The Virginian is based on Owen Wister’s experiences in the cattle country of Wyoming during the 1880’s and 1890’s, and he used that personal knowledge to create the model for all future Western novels. The setting for the story is the cattle business of the Wyoming Territory, when tension grew between large cattle ranchers and smaller stock raisers. In April, 1892, wealthy cattlemen organized an expedition to arrest or kill all those in northern Wyoming who were suspected of being rustlers. The Johnson County War that ensued became one of the most notorious episodes of frontier violence. As an aristocratic visitor from Pennsylvania, Wister knew many of the men who were involved on the side of the large ranchers, and he used the people and events of the range war as a backdrop for the rivalry between the Virginian and his enemy, the rustler Trampas. He modeled Judge Henry on Frank Wolcott, a leading participant in the Johnson County violence.
Beyond describing the frontier situation, the novel had a larger artistic purpose. Wister traveled to the West to recuperate after a nervous breakdown and to experience a change from the spreading industrialism and social tension of the Eastern United States where he grew up. In The Virginian, Wister deals with the way the Eastern narrator and the Virginian’s future bride respond to the rough life in the West during the heyday of the range cattle industry. By the time Wister wrote his novel two decades later, the open range and the free life that the cowboys and ranchers knew was already vanishing. The Virginian reflects his sense that something valuable was lost with the spread of civilization, a feeling shared by many Americans in the early part of the twentieth century. Wister’s book evokes the spirit of the West and laments the passing of that spirit in the face of modern progress and economic development. In novel form, Wister expresses many of the same ideas that Frederick Jackson Turner discusses in his 1894 essay “The Significance of the Frontier in American History” and his 1920 book The Frontier in American History.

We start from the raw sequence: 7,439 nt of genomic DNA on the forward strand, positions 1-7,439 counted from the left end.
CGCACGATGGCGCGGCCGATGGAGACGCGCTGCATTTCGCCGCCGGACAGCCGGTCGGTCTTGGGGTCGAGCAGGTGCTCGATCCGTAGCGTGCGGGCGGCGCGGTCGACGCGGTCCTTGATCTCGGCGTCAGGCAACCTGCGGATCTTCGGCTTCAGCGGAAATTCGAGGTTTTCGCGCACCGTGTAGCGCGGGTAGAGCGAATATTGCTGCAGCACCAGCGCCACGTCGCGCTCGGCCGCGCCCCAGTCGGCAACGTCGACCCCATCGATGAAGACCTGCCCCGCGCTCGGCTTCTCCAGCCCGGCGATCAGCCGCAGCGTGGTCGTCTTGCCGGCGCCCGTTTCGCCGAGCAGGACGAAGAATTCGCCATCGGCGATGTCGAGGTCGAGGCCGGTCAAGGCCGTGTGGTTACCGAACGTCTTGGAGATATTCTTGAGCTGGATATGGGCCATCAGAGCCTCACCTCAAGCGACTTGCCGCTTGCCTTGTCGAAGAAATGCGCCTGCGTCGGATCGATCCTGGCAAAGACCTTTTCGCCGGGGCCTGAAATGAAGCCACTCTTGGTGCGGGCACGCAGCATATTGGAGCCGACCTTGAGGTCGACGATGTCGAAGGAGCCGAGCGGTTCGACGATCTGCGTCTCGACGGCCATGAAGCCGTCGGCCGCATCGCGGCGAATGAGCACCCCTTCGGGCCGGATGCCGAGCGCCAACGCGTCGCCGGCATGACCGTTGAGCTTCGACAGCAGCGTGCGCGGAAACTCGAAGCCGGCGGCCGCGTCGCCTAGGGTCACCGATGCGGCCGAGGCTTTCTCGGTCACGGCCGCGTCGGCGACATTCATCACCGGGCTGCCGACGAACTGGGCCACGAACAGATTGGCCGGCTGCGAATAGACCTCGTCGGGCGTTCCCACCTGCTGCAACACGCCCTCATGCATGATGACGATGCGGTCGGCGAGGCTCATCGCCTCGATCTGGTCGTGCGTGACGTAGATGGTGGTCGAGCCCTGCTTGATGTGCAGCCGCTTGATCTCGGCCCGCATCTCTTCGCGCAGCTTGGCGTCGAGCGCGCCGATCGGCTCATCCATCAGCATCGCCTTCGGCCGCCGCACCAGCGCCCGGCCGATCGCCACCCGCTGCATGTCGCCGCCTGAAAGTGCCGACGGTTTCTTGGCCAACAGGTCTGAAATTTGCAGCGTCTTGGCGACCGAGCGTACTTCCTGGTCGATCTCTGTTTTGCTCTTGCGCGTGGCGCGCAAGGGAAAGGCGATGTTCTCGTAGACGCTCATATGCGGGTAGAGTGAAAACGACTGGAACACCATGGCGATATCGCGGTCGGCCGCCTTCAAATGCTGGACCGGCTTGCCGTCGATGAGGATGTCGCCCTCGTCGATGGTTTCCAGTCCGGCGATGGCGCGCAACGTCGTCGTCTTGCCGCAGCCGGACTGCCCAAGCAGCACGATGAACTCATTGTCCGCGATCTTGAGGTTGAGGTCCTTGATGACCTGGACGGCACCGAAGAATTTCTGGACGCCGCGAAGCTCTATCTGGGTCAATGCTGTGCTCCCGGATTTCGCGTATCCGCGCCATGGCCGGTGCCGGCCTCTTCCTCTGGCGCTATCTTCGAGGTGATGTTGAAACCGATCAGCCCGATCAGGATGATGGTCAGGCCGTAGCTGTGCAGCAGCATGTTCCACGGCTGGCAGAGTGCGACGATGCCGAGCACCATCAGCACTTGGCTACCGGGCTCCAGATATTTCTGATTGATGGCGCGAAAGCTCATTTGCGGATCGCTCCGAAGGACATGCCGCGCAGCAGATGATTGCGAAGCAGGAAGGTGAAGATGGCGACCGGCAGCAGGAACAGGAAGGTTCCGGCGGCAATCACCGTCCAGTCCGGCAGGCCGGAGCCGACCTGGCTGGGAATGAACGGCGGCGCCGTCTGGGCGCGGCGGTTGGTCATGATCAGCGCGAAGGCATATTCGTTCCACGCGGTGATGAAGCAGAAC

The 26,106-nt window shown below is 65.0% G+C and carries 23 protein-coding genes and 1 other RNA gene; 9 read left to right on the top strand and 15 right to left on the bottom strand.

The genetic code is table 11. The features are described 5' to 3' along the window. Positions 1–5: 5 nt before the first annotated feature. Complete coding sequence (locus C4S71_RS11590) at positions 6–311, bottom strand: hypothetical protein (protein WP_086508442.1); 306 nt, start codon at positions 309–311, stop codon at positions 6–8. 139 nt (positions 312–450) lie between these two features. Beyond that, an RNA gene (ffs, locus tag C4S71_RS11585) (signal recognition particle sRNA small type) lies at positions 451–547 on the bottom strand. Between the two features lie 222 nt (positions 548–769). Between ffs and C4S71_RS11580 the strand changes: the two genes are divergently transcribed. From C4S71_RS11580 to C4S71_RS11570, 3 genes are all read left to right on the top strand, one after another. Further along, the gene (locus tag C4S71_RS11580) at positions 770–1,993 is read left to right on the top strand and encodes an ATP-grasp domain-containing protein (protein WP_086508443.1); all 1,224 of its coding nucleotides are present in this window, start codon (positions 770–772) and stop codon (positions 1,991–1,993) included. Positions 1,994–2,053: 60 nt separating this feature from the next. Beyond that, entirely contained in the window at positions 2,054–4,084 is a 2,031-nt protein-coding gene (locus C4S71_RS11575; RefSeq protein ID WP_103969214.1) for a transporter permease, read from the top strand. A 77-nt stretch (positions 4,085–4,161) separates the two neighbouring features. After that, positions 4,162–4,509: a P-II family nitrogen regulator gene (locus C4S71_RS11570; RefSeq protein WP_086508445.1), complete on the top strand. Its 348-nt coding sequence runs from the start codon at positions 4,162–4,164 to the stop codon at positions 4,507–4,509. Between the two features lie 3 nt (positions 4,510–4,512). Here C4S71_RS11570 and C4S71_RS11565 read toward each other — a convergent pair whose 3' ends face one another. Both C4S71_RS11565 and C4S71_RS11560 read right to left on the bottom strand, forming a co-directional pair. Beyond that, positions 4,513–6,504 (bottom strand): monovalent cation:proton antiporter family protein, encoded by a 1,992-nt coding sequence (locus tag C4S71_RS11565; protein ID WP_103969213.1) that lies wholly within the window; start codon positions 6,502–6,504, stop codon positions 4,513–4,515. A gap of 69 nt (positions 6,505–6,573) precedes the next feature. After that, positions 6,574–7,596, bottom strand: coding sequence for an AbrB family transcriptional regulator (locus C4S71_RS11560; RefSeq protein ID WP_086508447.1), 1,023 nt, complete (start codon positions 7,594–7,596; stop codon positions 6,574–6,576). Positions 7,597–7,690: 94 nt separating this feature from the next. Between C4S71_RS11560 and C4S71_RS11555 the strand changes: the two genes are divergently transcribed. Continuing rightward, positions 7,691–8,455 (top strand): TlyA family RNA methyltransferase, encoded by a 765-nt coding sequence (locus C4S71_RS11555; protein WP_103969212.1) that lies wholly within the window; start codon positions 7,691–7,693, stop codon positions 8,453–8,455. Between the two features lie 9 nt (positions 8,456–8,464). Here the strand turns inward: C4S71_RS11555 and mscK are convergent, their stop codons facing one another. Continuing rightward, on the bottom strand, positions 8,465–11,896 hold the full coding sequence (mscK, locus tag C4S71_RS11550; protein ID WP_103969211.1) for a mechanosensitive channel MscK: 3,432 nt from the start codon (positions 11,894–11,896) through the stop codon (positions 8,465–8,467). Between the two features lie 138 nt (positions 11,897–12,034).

The Virginian is actually more a series of separate episodes and encounters than a fully realized novel. Some of these moments became classics of the...
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